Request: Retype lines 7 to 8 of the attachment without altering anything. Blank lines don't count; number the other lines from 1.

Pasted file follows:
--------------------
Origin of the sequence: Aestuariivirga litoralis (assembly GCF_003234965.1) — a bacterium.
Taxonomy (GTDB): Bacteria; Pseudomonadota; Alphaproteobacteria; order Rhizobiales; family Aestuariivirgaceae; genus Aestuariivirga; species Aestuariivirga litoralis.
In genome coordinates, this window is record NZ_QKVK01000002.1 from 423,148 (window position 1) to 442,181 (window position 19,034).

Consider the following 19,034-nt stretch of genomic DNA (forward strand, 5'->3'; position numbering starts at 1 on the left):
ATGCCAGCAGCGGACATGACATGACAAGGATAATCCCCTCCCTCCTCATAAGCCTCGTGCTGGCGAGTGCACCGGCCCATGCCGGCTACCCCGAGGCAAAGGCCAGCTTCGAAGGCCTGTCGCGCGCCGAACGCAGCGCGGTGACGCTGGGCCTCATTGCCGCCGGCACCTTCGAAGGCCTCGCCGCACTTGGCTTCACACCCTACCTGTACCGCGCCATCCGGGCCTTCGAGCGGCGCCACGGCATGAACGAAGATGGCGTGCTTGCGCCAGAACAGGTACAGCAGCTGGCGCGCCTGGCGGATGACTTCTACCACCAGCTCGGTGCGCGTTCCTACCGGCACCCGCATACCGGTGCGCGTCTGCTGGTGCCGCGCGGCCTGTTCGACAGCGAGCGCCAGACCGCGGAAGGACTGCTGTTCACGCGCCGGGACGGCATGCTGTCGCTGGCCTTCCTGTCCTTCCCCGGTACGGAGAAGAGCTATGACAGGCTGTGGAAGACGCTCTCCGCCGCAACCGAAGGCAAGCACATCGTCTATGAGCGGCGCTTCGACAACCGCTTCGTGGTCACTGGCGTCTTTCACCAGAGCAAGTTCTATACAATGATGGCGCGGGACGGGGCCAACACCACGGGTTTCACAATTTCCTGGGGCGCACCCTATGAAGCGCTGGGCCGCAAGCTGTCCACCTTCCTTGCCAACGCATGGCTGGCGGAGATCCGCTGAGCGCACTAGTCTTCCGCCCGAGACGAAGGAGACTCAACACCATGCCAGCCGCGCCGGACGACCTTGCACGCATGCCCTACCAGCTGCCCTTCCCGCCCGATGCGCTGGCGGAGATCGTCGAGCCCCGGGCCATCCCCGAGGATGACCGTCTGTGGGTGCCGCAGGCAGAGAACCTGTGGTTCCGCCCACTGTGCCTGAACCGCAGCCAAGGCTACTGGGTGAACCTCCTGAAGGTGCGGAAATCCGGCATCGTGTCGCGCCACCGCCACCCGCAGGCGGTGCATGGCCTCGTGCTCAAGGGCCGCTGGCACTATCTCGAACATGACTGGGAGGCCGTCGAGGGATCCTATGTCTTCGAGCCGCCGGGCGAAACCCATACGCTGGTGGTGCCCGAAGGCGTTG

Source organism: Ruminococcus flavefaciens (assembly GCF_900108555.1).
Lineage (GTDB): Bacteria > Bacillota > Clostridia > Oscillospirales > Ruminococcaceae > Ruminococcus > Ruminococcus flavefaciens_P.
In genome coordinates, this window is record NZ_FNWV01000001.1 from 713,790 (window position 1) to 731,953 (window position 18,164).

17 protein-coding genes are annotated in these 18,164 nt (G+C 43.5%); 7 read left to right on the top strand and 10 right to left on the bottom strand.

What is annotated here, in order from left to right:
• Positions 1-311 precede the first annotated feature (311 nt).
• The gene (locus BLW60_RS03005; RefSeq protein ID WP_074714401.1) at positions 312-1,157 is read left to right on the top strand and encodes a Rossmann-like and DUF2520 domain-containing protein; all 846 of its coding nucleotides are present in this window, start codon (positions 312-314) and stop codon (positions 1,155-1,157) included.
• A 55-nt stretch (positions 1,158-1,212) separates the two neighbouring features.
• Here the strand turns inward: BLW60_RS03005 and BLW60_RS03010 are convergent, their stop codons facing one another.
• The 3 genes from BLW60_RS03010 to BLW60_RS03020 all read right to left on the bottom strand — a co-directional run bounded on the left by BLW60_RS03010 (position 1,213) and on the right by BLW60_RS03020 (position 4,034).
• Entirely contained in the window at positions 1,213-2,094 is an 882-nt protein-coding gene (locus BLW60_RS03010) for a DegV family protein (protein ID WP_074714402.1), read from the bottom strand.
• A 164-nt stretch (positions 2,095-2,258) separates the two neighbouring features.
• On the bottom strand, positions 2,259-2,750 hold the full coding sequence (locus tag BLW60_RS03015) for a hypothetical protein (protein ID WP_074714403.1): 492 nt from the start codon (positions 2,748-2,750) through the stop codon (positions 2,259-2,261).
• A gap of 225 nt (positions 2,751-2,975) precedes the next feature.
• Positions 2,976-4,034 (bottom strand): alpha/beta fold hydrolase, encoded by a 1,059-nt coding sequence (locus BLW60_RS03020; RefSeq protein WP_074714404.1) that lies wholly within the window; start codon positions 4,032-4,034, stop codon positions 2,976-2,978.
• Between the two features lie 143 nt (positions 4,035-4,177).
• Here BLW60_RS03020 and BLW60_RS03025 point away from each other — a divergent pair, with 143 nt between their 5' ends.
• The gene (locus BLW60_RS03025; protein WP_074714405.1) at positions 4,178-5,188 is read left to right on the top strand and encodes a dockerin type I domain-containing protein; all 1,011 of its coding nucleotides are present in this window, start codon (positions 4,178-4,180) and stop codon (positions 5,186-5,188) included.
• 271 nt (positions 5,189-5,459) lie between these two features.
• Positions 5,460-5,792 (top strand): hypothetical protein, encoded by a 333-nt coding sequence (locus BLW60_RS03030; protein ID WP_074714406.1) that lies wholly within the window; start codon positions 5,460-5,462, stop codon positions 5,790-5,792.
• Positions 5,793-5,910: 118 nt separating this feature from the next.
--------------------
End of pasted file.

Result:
Lineage (GTDB): Bacteria > Bacillota > Clostridia > Oscillospirales > Ruminococcaceae > Ruminococcus > Ruminococcus flavefaciens_P.
In genome coordinates, this window is record NZ_FNWV01000001.1 from 713,790 (window position 1) to 731,953 (window position 18,164).